$54 Million Lost Pants Case Returns to DC Court

October 22, 2008 - 4:23 PM
A former administrative law judge who unsuccessfully sued a dry cleaner for $54 million over a pair of lost pants tried to convince an appeals panel Wednesday that he deserves the money because he is a fraud victim.
Washington (AP) - A former administrative law judge who unsuccessfully sued a dry cleaner for $54 million over a pair of lost pants tried to convince an appeals panel Wednesday that he deserves the money because he is a fraud victim.
 
"This is not a case about a pair of suit pants," Roy L. Pearson argued before the District of Columbia Court of Appeals. Rather, it is about whether the owners of a neighborhood business misled consumers with a sign that claimed "Satisfaction Guaranteed," he said.
 
"There is an unconditional guarantee," he argued, unless the merchant indicates otherwise.
 
Pearson said the sign was deceptive and that the burden was on owners Jin Nam Chung and Soo Chung to explain whether the promise came with restrictions.
 
Pearson sued Custom Cleaners in northeast Washington in 2005 after claiming the Chungs lost a pair of trousers from a $1,100 blue and burgundy suit, then tried to give him a pair of charcoal gray pants that he said were not his. A D.C. Superior Court judge ruled against Pearson more than a year ago, awarding him nothing.
 
Christopher Manning, an attorney for the Chungs, said the business owners believe they did not lose the pants.
 
"My clients have his pants and they're ready to be picked up by Mr. Pearson," he said.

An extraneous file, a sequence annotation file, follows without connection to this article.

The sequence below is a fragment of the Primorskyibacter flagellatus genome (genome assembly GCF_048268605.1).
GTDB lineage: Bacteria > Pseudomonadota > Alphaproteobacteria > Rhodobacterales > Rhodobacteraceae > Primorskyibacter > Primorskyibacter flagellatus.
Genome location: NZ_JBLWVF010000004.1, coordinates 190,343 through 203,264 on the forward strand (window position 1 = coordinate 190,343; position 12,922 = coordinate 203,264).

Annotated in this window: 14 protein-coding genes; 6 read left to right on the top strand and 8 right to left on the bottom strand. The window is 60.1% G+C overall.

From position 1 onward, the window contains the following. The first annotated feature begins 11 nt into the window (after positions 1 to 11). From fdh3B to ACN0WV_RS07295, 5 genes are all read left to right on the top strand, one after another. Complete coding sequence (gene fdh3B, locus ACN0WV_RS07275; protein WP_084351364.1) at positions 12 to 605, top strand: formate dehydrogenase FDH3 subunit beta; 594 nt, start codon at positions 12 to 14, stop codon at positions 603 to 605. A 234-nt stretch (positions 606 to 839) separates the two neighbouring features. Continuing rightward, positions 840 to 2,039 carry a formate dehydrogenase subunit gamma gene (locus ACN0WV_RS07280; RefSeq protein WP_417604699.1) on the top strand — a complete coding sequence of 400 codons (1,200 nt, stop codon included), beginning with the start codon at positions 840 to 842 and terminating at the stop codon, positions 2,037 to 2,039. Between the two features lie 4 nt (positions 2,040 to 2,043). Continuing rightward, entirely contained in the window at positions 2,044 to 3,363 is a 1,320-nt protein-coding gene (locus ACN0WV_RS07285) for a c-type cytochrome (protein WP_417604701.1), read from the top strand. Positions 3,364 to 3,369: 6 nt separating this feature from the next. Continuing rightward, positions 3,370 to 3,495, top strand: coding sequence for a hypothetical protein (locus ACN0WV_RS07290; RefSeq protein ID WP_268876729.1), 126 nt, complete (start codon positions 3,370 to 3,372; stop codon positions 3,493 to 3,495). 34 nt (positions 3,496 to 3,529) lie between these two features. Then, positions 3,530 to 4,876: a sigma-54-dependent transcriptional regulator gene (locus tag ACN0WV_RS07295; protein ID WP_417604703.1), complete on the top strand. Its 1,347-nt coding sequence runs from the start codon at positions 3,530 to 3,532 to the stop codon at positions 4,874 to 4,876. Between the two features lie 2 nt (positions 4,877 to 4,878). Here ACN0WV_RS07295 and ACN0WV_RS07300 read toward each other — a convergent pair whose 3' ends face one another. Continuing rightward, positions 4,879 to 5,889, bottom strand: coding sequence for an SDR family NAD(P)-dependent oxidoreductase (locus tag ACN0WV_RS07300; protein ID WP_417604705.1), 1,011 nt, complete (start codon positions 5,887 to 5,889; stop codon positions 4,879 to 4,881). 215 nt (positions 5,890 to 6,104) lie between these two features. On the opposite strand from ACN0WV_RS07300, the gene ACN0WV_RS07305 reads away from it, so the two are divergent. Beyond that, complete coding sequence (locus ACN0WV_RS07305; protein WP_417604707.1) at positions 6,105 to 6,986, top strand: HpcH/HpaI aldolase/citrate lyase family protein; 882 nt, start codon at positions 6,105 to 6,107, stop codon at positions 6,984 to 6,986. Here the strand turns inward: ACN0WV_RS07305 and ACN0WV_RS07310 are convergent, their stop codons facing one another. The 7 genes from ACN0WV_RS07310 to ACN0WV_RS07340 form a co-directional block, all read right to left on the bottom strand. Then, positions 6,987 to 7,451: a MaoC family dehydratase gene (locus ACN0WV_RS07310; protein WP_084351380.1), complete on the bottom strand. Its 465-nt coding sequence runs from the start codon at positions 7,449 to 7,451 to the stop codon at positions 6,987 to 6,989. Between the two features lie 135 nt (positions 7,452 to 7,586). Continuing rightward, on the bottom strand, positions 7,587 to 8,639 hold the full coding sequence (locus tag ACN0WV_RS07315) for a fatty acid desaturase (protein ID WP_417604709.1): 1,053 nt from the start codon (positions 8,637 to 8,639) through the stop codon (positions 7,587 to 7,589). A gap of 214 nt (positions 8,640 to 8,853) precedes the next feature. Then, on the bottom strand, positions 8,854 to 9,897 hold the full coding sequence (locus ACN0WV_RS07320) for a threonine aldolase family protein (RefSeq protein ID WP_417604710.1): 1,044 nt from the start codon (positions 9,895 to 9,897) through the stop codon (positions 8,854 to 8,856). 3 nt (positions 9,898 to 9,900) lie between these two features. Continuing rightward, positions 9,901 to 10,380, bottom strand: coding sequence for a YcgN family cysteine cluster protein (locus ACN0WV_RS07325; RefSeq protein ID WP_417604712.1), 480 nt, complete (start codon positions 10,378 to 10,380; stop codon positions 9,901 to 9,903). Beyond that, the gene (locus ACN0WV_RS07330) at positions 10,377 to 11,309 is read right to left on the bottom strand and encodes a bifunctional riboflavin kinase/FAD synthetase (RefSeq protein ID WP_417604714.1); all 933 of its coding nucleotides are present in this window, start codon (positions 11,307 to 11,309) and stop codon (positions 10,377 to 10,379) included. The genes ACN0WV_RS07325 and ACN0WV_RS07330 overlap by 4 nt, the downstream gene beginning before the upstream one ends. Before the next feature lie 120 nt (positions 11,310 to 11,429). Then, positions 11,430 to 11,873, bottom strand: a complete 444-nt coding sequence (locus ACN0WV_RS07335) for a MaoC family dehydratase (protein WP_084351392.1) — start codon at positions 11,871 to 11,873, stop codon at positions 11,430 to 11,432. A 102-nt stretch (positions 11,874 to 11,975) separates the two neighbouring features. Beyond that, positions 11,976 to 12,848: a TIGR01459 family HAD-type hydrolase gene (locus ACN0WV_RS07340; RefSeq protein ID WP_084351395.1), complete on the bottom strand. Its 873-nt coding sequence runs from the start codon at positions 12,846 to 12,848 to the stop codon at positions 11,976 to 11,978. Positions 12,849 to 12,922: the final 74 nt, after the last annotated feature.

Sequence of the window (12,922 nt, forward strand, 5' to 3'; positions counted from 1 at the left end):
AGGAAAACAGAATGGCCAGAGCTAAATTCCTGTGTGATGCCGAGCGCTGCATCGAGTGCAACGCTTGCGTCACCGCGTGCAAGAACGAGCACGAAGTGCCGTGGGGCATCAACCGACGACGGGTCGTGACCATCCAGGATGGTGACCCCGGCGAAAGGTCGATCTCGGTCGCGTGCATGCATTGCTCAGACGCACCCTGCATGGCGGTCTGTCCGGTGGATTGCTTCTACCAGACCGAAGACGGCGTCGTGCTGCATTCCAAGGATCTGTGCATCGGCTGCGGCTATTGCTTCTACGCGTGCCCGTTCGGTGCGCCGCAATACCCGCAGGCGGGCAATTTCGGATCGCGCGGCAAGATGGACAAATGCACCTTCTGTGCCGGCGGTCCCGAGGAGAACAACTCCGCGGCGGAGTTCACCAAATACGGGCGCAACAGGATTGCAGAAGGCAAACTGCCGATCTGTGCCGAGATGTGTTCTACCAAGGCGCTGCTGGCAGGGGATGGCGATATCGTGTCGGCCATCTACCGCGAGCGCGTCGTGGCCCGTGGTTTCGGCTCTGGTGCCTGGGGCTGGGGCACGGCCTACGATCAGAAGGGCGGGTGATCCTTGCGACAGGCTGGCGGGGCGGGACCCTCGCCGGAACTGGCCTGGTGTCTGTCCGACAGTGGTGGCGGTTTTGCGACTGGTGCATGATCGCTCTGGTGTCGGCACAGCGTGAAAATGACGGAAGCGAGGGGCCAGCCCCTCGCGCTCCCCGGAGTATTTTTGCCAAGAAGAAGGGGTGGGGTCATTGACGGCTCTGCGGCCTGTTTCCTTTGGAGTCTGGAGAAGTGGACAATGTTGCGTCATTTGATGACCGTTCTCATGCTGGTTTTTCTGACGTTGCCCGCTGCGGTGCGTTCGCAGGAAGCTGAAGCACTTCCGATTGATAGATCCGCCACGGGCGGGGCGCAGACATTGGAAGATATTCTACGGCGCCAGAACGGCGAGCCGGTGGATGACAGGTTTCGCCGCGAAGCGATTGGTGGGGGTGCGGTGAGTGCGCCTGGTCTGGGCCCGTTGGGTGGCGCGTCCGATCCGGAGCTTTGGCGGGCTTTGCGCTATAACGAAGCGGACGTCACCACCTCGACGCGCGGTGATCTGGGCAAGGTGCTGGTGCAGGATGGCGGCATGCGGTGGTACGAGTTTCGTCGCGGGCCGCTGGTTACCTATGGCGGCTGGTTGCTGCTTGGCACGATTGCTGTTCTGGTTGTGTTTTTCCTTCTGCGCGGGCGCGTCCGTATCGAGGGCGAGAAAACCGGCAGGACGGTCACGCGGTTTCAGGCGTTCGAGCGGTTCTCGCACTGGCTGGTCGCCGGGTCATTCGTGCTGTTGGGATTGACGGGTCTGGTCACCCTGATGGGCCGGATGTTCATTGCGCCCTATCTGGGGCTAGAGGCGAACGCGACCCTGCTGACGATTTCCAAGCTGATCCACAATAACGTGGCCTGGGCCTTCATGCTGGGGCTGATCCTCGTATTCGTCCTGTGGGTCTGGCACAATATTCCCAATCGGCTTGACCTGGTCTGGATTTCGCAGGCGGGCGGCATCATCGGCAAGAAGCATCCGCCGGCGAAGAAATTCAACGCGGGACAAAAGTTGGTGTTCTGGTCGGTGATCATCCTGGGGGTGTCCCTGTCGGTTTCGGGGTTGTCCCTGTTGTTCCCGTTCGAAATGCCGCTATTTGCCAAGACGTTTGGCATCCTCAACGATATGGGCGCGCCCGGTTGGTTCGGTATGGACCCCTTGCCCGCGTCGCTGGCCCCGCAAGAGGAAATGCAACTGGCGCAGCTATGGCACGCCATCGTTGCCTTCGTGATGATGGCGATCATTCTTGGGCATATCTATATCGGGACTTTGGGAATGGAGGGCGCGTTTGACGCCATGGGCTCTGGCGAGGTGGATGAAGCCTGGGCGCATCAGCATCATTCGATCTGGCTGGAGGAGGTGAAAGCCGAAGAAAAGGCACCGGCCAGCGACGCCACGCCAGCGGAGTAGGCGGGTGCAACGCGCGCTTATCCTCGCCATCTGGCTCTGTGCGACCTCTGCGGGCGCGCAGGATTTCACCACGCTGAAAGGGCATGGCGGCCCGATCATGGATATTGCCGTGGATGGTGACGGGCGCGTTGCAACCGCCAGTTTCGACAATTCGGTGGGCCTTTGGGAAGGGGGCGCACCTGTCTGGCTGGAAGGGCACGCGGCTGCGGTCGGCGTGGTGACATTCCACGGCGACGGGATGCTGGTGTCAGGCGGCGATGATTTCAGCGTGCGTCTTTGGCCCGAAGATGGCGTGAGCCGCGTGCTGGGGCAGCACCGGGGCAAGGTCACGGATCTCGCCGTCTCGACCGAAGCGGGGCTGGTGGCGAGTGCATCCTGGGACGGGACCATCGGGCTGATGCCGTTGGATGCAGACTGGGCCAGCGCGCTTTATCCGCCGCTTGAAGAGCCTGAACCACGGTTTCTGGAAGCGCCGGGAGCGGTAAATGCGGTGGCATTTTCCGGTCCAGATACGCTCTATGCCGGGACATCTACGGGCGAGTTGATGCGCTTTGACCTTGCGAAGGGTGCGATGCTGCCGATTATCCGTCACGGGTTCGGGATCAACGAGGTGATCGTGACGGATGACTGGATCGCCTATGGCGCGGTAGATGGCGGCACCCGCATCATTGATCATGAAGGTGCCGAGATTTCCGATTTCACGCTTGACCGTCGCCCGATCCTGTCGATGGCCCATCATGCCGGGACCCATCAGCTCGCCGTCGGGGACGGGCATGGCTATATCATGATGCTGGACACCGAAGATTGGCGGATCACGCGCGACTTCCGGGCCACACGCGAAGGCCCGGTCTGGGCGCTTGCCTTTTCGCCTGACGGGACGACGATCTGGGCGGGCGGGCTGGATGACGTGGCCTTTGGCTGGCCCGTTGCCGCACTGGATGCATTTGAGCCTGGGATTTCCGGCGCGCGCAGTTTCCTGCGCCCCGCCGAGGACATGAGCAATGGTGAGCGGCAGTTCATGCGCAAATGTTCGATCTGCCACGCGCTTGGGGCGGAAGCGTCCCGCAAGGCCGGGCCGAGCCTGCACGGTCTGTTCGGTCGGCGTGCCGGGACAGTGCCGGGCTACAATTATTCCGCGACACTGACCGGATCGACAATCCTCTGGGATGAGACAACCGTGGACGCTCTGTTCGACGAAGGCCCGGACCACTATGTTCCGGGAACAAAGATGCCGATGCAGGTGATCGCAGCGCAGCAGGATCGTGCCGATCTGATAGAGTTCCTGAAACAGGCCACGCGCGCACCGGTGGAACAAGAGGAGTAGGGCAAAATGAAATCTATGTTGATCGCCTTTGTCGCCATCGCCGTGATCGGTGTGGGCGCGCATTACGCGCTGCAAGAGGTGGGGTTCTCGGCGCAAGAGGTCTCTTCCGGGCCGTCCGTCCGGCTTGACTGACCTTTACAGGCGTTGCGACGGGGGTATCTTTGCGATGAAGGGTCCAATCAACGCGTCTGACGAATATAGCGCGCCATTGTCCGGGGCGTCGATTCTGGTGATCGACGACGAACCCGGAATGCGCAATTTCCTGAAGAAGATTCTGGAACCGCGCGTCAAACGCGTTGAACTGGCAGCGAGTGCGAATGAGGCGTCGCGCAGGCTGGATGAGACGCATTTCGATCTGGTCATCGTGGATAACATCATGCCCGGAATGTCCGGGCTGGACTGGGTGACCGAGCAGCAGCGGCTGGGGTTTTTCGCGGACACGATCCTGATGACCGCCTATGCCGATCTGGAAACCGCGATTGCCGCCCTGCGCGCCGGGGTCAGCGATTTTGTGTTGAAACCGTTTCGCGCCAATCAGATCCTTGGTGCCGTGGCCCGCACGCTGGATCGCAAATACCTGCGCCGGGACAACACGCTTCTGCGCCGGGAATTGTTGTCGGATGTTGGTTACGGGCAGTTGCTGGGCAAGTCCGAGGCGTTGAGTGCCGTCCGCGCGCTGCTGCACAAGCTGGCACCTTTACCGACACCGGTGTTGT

The three-judge appeals panel peppered Pearson with questions about whether he knew of other rulings in which a promise of "Satisfaction Guaranteed" meant that unsatisfied customers should be entitled to whatever damages they believe were appropriate.
 
"You've got to help us figure out what it means," Judge Phyllis Thompson said. "You haven't pointed me to a case which reaches a conclusion you would have us reach."
 
Pearson was unable to provide any examples, but maintained that his lawsuit had merit under the city's Consumer Protection Act.
 
Pearson had originally sued for $67 million. He reached the amount by adding up violations under the act and almost $2 million in common law claims. But he lowered the demands after deciding to no longer seek damages related to the pants, focusing instead on the sign.
 
Manning said the Chungs made a good-faith effort to accommodate Pearson by initially trying to settle with him. And he warned that more such frivolous claims would likely follow should the judges rule for Pearson.
 
The case has taken its toll on both sides. The Chungs have sold the dry cleaning shop, citing a loss of revenue and the emotional strain of defending the lawsuit. Pearson lost his job when a D.C. commission voted not to reappoint him.
 
Pearson quickly left the court after the hearing and would not stop to speak with reporters.
 
The appeals court is expected to rule in several months. If Pearson loses again, he could seek to have the case heard by the full court or appeal to the Supreme Court.